Auto industry players should not disrupt fair competition with abnormal prices and should avoid cutting prices in a reckless manner, a MIIT official said.
(Image credit: CnEVPost)
Price wars are clearly not what China's main industry regulator wants to see.
An official from China's Ministry of Industry and Information Technology (MIIT) said at the 2023 China Auto Forum in Shanghai on July 6 that participants in the country's auto industry should not compete with abnormal prices, according to a report on state broadcaster CCTV today.
So far this year, the Chinese auto industry has seen the largest wave of price cuts in its history, including more than 100 models from more than 30 brands, some at any cost, the report noted.
In response to the phenomenon, the MIIT source said that the development of China's auto industry has entered a new phase, with new energy vehicles (NEVs) forming a certain lead and auto companies should regulate their marketing activities, the report said.
Auto industry players should not disrupt fair competition with abnormal prices and should avoid reckless price cuts, while strengthening technological innovation and improving product quality, the MIIT official Miao Changxing was quoted as saying in the report.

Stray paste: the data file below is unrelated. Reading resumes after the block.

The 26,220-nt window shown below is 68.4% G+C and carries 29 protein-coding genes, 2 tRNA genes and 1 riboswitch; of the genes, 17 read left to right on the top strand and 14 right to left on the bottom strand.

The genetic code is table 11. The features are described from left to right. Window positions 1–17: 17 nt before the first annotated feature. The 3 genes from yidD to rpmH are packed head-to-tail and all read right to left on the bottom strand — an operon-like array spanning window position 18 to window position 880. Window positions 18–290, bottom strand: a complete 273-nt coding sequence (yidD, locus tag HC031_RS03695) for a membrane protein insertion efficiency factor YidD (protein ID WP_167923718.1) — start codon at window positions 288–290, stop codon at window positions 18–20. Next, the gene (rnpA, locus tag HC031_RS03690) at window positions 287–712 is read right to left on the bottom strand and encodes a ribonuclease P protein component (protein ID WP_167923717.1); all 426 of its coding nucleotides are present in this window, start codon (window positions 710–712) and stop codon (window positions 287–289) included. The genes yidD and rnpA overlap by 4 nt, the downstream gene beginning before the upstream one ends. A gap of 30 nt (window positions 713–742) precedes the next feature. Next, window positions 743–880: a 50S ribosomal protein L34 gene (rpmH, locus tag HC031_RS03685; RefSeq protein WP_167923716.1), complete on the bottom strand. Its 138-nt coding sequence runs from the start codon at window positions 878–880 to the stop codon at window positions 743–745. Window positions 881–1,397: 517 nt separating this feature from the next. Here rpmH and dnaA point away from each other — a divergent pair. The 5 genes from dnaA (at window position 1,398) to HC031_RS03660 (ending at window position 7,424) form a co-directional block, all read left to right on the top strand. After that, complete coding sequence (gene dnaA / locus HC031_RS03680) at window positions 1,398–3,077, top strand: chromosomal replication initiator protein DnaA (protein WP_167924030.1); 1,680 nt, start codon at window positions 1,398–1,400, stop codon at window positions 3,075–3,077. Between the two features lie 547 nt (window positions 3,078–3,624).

Yesterday, the China Association of Automobile Manufacturers (CAAM) and 16 major automakers jointly signed a pledge to maintain fair market order in the auto industry.
The 16 car companies include BYD, Nio, Li Auto, Xpeng, Tesla, SAIC, Geely and Great Wall Motor, who pledged to maintain a fair competition order and not to disrupt the order in the market with abnormal prices.
The initiative is just the beginning, and further restraint on bad behavior, including malicious price cuts, will depend on self-regulation and regulatory means, Fu Bingfeng, executive vice-president and secretary general of the CAAM, was quoted by CCTV in the report today.
Separately, Xu Changming, vice director of the National Information Center, said yesterday at the 2023 China Auto Forum that Tesla's average profit per vehicle is high enough that it has ammunition if it wants to fight price wars.
Tesla has previously cut its price in China by RMB 30,000 yuan ($4,140), and its average profit per vehicle is $10,426, leaving room for a 40,000 yuan price cut if the price war continues, Xu said, according to a video circulating on social media.
The calculation is based only on Tesla's 1.31 million global deliveries last year, and if it reaches its 1.8 million delivery target this year, then costs are expected to fall further, Xu noted.
Tesla's average profit per vehicle is 8.5 times that of BYD, whose figure last year was RMB 8,854 yuan per vehicle, according to Xu.
($1 = RMB 7.2401)